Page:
Dr. N. Marshood
December 2, 2009
The Significance of Death and the Afterlife in the Jewish Religion
This paper will explore the significance of death and the afterlife in the Jewish religion; specifically, what are the rituals surrounding death, and what are the beliefs in the afterlife. Throughout history, human beings have tried to unravel the mystery of death and to imagine what lies beyond the grave. In Judaism, death is not a tragedy, even when it occurs early in life or through unfortunate circumstances (Rich 2001). I wrote about this topic because I was ignorant of nearly all things Jewish. As I grow older, the thought of my own mortality possesses me, and I wanted to explore what another culture believed. Through an interview with Rabbi Brickman of Temple Beth-El in Jersey City, I learned much. Death
Today, we have a dying man. What is to be done with him? His loved ones watch over him, and after death has been ascertained, his eyes and mouth are closed and a sheet drawn over him. The position of the body should be oriented so that the feet face the doorway. Normally, in earlier years, it would have been common for the mourners to rend their clothing at this time, but this is now done at the funeral. A candle is placed near the head of the deceased. The relatives and friends ask forgiveness of him. The mirrors in the home are covered “to de-emphasize the beauty and the ornamentation of the flesh at a time when in the same house, another person’s body has begun to decay (Lamm 2000).” Psalms are recited. Inside the room with the body,
one’s behavior should indicate the highest respect. No eating, drinking, smoking, singing, or derogatory comments about the deceased are permitted.
The rabbi is then called. He will notify the chevrah kaddisha (burial society), which will care for the body. After that, the funeral director will be called to arrange for the local attending doctor to write the death certificate and make provisions for the removal of the deceased.
“From the moment of death until burial, the deceased may not be left alone (Lamm 2000).” Therefore, the family must arrange for a male or female shomer (watcher) to be at his or her side at all times. This person will stay with the body at all times and recite from the Book of Psalms. Originally, the practice was begun to keep rodents away from the corpse, but today it is maintained out of a desire to be protective and as a sign of respect and guardianship. If it happens that the person died on the Sabbath, no candles may be lighted next to the deceased, and only the minimal arrangements for the Sabbath may be observed. The removal of the body must not take place on the Sabbath, and a watcher must be present (Lamm 2000).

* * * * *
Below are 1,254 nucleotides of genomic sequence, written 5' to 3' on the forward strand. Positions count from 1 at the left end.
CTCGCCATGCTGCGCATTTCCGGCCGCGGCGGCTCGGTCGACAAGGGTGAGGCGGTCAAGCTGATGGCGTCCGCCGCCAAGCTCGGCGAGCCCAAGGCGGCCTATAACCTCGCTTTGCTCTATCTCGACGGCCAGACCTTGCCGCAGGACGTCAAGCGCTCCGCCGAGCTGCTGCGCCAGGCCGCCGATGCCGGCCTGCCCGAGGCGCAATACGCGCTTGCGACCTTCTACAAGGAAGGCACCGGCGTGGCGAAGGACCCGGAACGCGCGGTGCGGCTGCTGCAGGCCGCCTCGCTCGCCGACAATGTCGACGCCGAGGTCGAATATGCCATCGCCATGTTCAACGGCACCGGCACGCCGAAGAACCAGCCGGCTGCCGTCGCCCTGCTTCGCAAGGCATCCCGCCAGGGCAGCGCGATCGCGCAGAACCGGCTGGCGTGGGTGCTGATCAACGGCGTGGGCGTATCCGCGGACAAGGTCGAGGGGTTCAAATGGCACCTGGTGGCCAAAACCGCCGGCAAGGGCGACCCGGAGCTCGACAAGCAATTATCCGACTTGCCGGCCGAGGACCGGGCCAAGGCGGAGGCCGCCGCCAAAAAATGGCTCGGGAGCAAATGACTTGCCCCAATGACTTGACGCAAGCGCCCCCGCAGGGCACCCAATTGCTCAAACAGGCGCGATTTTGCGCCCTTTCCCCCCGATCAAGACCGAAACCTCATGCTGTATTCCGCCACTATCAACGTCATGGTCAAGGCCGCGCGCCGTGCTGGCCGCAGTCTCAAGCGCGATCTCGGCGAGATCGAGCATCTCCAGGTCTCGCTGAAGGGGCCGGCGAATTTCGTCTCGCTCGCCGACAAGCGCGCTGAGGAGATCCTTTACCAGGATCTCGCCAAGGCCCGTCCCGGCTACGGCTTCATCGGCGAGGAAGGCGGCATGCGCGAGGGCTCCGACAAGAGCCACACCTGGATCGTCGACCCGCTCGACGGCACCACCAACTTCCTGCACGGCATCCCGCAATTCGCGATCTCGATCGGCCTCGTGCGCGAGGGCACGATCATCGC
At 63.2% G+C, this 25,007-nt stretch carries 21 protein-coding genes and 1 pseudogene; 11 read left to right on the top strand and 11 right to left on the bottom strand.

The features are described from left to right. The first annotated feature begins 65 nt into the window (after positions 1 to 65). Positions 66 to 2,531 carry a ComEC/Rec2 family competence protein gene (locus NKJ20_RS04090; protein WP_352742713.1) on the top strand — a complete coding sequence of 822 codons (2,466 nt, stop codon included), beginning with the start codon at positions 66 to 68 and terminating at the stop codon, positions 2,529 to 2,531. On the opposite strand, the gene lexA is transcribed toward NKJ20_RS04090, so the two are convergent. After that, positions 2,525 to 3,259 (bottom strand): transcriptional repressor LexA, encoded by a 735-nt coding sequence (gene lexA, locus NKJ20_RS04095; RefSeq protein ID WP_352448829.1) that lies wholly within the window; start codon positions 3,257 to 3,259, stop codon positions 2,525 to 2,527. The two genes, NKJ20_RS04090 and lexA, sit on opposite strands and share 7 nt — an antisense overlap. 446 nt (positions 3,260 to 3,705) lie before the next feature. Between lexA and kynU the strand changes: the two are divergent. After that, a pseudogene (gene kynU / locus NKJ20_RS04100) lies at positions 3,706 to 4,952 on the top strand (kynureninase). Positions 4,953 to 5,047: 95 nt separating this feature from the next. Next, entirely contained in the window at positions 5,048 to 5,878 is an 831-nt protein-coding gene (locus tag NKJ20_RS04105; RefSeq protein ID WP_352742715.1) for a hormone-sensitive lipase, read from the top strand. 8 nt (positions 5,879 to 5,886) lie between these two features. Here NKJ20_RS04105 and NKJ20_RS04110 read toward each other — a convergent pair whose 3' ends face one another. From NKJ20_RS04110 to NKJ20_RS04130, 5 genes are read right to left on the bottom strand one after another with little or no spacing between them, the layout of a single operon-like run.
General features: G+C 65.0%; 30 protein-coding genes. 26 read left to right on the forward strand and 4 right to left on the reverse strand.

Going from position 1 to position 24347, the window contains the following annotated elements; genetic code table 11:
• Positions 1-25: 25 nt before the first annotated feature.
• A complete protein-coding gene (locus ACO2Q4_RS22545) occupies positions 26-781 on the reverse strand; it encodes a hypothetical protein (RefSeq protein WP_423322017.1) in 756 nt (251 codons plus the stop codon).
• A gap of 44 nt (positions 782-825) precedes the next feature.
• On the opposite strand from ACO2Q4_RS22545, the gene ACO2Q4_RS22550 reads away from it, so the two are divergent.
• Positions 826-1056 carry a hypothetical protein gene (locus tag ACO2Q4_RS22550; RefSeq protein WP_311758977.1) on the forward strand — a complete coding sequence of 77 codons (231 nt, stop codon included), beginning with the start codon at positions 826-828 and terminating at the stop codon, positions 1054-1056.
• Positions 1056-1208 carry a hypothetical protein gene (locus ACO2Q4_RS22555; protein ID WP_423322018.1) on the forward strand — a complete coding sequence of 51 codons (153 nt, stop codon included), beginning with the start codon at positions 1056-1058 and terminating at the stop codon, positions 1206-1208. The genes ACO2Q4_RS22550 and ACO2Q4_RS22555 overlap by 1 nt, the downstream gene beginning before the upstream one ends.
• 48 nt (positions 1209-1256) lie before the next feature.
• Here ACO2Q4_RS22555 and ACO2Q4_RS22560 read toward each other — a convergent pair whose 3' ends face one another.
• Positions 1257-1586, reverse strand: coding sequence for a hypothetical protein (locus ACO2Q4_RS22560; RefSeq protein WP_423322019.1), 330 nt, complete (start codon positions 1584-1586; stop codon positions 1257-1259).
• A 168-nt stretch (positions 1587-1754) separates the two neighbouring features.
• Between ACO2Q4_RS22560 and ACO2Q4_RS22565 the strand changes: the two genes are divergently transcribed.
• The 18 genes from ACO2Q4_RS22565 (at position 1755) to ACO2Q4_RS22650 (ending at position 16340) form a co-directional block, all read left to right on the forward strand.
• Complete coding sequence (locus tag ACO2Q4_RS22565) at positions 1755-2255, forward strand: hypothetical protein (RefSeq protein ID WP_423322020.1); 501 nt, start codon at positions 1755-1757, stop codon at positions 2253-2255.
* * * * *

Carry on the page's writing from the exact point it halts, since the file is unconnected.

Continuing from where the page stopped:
If death occurs in the hospital, the orienting of the feet near the door and the lighting of the candle near the head may not be practical, but they may be resumed at the funeral chapel.
With regard to donating organs, what used to be a wary enterprise has now become accepted due to the Jewish insistence on the sacredness of human life. The exception is with the heart, which must be still pumping in order to be sustainable. Jewish law does not sanction the removal of a still-beating heart from a living person. Brain stem death, therefore, is the determinant in distinguishing between life and death (Lamm 2000).
After death, the taharah is performed by the Jewish burial society, the chevrah kaddisha. They will cleanse and prepare the body for burial while reciting prayers. Non-Jews, under no circumstances, may perform these sacred tasks of preparing the body.
So that all may stand democratically and equal in judgment before the Almighty, the shroud should be simple, handmade, perfectly clean, and white, with no pockets, so as not to hold any material wealth. The deceased should then be...
Cited: Brickman, K., personal communication November 6, 2006, Jersey City, NJ.
Gates of Prayer (1975) New York: Central Conference of American Rabbis.
Heilman, S. C. (2001) When a Jew Dies, Berkeley: University of California Press.
Johnstone, R.L. (2007) Religion in Society: A Sociology of Religion, Eighth edition.
Lamm, M. (2000) The Jewish Way in Death and Mourning, Middle Village, NY:
Jonathan David Publishers, Inc.
Monohan, S.C., Mirola, W.A, Emerson, M.O. (2001) Sociology of Religion: A Reader,
Upper Saddle River, NJ: Prentice Hall.
Rich, T.R. (2001) Judaism 101: Life, Death and Mourning. Retrieved 12 October, 2009 from
Sonsino, R., and Syme, D.B. (1990) What Happens After I Die? Jewish Views of Life
After Death, New York: UAHC Press.
December 2, 2009
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